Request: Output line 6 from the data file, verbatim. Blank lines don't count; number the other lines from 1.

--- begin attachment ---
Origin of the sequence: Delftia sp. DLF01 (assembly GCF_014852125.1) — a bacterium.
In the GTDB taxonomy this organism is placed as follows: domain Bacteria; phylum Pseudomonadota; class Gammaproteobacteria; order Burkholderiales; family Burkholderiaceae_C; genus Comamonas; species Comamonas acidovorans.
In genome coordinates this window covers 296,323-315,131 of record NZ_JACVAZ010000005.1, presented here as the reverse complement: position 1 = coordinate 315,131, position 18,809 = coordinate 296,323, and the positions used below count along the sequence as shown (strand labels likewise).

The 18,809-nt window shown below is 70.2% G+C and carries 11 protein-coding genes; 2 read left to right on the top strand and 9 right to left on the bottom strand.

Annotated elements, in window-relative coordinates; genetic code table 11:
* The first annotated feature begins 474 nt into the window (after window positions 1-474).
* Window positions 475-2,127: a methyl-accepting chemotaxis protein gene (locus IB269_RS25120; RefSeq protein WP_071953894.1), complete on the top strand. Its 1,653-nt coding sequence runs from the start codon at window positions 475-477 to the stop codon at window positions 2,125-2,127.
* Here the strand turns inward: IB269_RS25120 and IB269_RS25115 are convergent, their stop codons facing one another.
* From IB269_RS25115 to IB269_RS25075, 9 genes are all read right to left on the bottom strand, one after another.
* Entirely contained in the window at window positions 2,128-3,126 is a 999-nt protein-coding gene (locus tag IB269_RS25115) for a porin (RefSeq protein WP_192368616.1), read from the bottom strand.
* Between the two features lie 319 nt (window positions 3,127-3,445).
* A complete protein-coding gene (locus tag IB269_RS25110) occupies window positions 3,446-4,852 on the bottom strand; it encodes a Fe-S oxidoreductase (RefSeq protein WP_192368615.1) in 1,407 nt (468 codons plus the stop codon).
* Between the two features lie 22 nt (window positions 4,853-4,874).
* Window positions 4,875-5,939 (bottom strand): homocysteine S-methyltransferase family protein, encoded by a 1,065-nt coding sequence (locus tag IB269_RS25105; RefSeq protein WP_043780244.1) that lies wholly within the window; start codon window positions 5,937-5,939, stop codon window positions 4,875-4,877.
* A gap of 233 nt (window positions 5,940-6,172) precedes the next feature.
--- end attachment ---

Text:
* The first annotated feature begins 474 nt into the window (after window positions 1-474).